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In one of the most thrilling and wildly fluctuating WTA matches of recent times, Ana beat five-time Grand Slam champion Maria Sharapova 6-2, 5-7, 7-5 to set-up a Western & Southern Open final against world No.1 Serena Williams.
Ana led 6-2, 5-2 and looked to have blown her chances – indeed Sharapova later missed two match points – before mounting a stunning comeback of her own to conquer the Russian.
Where to begin? It was a match that Ana could easily have won 6-2, 6-2 – and she could easily have lost it.
Just as she had done in their Stuttgart final in April, Ana played some stunning tennis in the opening set. She scored a break to lead 3-1, and a superb backhand return winner clinched the opening set 6-2. She was overwhelming the Russian, who currently leads the Road To Singapore standings, the rankings based on results during 2014 only.
Sharapova’s coach Sven Groeneveld, who was at Ana’s side when she won the 2008 French Open, was called onto court during the change of ends. He dispensed some tactical advice; intriguingly, Sharapova did not look at him, such was her intensity.
The Dutchman’s counsel didn’t have much effect as Ana’s continued aggression earned her another three break points in the second game. Perhaps fearful of Ana’s superb return game, Sharapova double-faulted on the third and Ana duly moved ahead 2-0.
By this point the No.9 seed had won 100% of points when serving wide to Sharapova’s forehand on the deuce court, a statistic that illustrated the brilliance of Ana’s tactical play, alongside her near-perfect execution.
Ana extended her advantage to 4-0, but considering that she had enjoyed a 6-4, 3-1 lead in Stuttgart, she still had some way to go to seal victory.
And so it proved.
At 4-0, 40-40, Ana hit a forehand that landed smack on the baseline (as Hawk-Eye would attest). Sharapova was behind the ball, and hit a forehand wide. The line judge called Ana’s shot “out”, but the umpire immediately over-ruled it and adjudged the ball to be “in”. Ana believed that, because Sharapova had seemingly tried to play the ball, the point was hers.
However, the umpire ordered the point to be replayed, much to Ana’s frustration. Sharapova won it and won back one of the two breaks. She then held serve to reduce the arrears to 4-2.
Ana’s followers, and maybe even Ana herself, could be forgiven for fearing the worst, considering some of the huge leads the 26-year-old had spurned in the past, most notably 5-2 in the final set against then world No.4 Na Li one year ago in Toronto, and 5-1 in the third set (and five match points) against then world No.2 Kim Clijsters in Miami.
However, Ana started game seven with three unreturnable serves to open up a 40-0 lead. Sharapova hit back and took the game to deuce, but Ana moved just one game from victory by holding serve to lead 5-2, pumping her fist in satisfaction as she did so.
Sharapova held serve and Ana played an unsure game when serving for the match at 5-3. Almost inevitably, the world No.6 broke back. She was in the ascendancy and, incredible competitor that she is, she came up with the goods when it mattered. She broke Ana again then held serve to level the match.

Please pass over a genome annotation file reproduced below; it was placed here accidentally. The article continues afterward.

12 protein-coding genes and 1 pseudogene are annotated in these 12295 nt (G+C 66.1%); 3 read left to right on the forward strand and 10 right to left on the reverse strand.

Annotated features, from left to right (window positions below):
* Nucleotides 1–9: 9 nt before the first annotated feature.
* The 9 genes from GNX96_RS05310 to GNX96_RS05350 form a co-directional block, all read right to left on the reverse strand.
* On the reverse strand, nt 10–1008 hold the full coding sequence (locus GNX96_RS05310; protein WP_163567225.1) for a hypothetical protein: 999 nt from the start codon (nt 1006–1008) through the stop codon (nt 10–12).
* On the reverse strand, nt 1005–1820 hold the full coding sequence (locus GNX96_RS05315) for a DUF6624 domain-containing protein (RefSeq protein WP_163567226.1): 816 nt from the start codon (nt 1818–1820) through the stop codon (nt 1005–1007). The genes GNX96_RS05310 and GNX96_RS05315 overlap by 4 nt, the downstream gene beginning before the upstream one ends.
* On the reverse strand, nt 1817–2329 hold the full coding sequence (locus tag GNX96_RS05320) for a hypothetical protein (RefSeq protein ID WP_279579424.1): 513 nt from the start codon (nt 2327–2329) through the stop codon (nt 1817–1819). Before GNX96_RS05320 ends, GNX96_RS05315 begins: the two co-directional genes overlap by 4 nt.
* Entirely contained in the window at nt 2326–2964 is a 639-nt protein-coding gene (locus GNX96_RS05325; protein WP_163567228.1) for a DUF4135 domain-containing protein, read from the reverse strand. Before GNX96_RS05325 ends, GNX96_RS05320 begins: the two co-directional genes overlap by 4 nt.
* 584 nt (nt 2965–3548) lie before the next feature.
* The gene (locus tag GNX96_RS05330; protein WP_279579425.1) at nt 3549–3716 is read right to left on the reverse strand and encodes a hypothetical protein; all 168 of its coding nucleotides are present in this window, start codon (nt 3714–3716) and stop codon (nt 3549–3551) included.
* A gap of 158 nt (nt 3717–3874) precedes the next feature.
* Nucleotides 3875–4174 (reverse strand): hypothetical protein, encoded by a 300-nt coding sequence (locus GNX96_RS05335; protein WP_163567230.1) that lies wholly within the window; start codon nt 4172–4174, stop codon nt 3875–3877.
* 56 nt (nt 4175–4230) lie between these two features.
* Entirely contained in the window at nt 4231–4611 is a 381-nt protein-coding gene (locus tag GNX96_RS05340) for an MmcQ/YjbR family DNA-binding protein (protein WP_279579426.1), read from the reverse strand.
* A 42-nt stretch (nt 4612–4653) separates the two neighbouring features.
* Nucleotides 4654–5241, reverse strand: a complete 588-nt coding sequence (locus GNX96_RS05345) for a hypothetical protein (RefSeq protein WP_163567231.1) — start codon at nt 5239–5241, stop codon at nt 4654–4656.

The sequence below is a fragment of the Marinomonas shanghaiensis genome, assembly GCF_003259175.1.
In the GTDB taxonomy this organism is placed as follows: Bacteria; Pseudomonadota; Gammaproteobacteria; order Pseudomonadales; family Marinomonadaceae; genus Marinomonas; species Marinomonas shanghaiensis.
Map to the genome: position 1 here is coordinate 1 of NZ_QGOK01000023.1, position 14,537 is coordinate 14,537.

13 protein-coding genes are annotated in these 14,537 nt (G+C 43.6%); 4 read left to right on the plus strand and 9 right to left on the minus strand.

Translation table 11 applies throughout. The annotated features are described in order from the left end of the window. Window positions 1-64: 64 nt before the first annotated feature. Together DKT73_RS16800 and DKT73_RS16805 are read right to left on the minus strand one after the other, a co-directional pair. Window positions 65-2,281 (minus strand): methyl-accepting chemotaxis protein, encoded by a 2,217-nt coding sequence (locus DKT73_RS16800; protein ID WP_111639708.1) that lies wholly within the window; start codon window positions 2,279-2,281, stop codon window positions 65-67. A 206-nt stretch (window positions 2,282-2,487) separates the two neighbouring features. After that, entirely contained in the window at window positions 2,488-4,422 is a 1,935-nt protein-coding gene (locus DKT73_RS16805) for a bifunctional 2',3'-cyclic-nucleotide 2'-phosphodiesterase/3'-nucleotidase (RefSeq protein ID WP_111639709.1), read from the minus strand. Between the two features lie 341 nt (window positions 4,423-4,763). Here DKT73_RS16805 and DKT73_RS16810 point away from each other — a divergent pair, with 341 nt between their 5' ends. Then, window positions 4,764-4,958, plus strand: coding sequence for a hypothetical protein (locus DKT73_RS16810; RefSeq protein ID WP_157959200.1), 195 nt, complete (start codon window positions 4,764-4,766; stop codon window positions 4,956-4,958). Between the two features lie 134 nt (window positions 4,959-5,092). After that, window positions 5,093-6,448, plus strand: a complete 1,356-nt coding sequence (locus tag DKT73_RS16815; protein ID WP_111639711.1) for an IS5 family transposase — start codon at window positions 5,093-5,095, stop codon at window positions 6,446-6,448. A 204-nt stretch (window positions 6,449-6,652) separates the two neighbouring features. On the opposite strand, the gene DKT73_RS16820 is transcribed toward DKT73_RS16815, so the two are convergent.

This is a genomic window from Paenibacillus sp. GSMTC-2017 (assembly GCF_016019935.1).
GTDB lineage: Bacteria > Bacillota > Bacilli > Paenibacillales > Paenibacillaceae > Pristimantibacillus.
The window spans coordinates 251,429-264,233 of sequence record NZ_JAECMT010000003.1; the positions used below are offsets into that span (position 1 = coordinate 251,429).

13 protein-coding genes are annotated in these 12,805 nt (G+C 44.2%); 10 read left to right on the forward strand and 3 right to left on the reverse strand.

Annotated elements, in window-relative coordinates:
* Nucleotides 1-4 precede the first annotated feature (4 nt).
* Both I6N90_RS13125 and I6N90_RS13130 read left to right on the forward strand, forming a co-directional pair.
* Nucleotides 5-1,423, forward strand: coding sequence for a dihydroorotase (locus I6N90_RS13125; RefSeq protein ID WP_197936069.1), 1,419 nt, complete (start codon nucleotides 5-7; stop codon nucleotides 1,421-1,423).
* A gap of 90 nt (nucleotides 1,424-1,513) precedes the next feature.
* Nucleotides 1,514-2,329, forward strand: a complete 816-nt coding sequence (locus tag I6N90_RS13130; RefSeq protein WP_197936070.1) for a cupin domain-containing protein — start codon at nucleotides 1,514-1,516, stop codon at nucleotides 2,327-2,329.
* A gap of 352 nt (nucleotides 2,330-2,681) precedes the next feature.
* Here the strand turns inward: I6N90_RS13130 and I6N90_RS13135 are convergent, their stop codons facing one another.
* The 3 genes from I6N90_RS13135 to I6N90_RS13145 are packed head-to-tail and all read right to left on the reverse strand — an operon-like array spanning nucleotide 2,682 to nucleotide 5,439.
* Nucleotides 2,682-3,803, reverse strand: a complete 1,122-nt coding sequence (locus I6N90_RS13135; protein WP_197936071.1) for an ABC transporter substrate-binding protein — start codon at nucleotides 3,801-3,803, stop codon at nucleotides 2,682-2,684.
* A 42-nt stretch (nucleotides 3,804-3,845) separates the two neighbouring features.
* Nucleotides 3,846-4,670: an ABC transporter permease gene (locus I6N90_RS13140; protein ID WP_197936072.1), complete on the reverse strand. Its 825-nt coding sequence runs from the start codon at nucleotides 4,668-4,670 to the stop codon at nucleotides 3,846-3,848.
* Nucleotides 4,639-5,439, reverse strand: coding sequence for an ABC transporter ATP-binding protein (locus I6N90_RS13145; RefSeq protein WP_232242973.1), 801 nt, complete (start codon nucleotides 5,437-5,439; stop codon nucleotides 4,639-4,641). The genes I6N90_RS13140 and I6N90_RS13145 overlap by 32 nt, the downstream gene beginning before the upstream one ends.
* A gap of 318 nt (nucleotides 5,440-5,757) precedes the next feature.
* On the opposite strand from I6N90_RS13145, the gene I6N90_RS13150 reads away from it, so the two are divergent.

Ana took a bathroom break. She regrouped. She held serve and moved ahead 1-0.
Sharapova’s three-set record is peerless among WTA players and even Ana’s staunchest fans must have felt hopeful rather than confident about the former No.1’s chances of victory.
While ahead 1-0, and with Sharapova serving, Ana keeled over, with a look of concern etched across her face. She walked gingerly to the umpire’s chair and asked for a medical evaluation. The trainer came onto court and appeared to take Ana’s blood pressure, before giving her a capsule to swallow.
Almost inexorably, Sharapova broke to lead 2-1 in the following game. Ana’s chance had been and gone, surely?
Breaks were traded and the Russian served at 4-3. She faced two break points, and double-faulted to allow Ana to level at 4-4.
It was at this moment that Sharapova exhibited questionable sportsmanship, as she cattily said, “take her blood pressure” (click here to see video; link opens in new browser window), a sarcastic reference to Ana’s medical issues, which the Russian later speculated were down to anxiety.
Ana was right back in it, but the steely-nerved Sharapova seemed the more likely winner. Certainly, when she broke for 5-4 there was a sad sense of the expected among many of Ana’s supporters.
That feeling heightened when Sharapova held a 40-15 lead and with it two match points. Fearlessly, Ana saved them both. What followed was almost unprecedented: Sharapova buckled. She served consecutive double faults to allow Ana to break back.
Ana held serve and, unlike at the conclusion of the second set, she maintained her aggressive style of play when standing on the edge of victory. It was all over after two hours and 47 minutes when Sharapova was unable to control a searing backhand from the world No.11.
Asked by on-court interviewer Mary Joe Fernandez to describe her emotions, Ana laughed: “They’re all over the place to be honest. It was a very up and down match.
“She played well, she’s a fighter, she never gives up. But I was so pleased to stay calm on those match points and turn it around.”
Ana takes on world No.1 Serena Williams, whom she lost to in Stanford two weeks ago, in Sunday’s final.
The American beat Denmark’s Caroline Wozniacki for a second straight week, triumphing 2-6, 6-2, 6-4.
The match is scheduled to begin at 2pm local time (8pm Central European Time). Click here for live point-by-point scoring from the Linder Family Tennis Center in Cincinnati.
Photo: Manuela Davies / doubleXposure.com